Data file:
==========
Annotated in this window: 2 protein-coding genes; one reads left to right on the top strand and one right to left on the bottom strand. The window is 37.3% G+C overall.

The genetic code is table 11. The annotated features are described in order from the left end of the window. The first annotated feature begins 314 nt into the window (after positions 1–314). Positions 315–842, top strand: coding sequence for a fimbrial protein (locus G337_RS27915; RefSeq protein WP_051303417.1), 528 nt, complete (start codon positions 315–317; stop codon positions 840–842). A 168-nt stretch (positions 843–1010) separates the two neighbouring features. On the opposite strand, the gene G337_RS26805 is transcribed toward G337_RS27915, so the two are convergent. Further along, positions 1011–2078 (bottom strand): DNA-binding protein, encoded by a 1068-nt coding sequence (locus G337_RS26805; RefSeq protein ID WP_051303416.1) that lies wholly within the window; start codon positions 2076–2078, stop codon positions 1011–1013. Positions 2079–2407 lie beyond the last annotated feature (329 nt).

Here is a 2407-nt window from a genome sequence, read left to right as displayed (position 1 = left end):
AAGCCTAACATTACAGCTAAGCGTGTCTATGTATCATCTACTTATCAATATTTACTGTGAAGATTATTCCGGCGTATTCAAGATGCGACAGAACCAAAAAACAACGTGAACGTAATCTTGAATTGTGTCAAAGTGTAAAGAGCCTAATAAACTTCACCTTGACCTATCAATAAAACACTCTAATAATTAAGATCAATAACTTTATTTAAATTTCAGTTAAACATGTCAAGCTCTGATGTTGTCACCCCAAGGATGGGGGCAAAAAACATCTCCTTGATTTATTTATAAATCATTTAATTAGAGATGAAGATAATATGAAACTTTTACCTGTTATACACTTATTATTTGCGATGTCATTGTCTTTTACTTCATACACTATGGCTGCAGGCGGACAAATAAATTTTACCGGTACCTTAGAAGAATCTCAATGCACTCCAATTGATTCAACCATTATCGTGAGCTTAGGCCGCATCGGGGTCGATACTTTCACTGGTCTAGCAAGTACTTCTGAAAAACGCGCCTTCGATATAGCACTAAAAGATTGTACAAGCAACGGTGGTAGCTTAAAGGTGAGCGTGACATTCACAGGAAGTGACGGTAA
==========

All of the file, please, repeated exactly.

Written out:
Annotated in this window: 2 protein-coding genes; one reads left to right on the top strand and one right to left on the bottom strand. The window is 37.3% G+C overall.

The genetic code is table 11. The annotated features are described in order from the left end of the window. The first annotated feature begins 314 nt into the window (after positions 1–314). Positions 315–842, top strand: coding sequence for a fimbrial protein (locus G337_RS27915; RefSeq protein WP_051303417.1), 528 nt, complete (start codon positions 315–317; stop codon positions 840–842). A 168-nt stretch (positions 843–1010) separates the two neighbouring features. On the opposite strand, the gene G337_RS26805 is transcribed toward G337_RS27915, so the two are convergent. Further along, positions 1011–2078 (bottom strand): DNA-binding protein, encoded by a 1068-nt coding sequence (locus G337_RS26805; RefSeq protein ID WP_051303416.1) that lies wholly within the window; start codon positions 2076–2078, stop codon positions 1011–1013. Positions 2079–2407 lie beyond the last annotated feature (329 nt).

Here is a 2407-nt window from a genome sequence, read left to right as displayed (position 1 = left end):
AAGCCTAACATTACAGCTAAGCGTGTCTATGTATCATCTACTTATCAATATTTACTGTGAAGATTATTCCGGCGTATTCAAGATGCGACAGAACCAAAAAACAACGTGAACGTAATCTTGAATTGTGTCAAAGTGTAAAGAGCCTAATAAACTTCACCTTGACCTATCAATAAAACACTCTAATAATTAAGATCAATAACTTTATTTAAATTTCAGTTAAACATGTCAAGCTCTGATGTTGTCACCCCAAGGATGGGGGCAAAAAACATCTCCTTGATTTATTTATAAATCATTTAATTAGAGATGAAGATAATATGAAACTTTTACCTGTTATACACTTATTATTTGCGATGTCATTGTCTTTTACTTCATACACTATGGCTGCAGGCGGACAAATAAATTTTACCGGTACCTTAGAAGAATCTCAATGCACTCCAATTGATTCAACCATTATCGTGAGCTTAGGCCGCATCGGGGTCGATACTTTCACTGGTCTAGCAAGTACTTCTGAAAAACGCGCCTTCGATATAGCACTAAAAGATTGTACAAGCAACGGTGGTAGCTTAAAGGTGAGCGTGACATTCACAGGAAGTGACGGTAA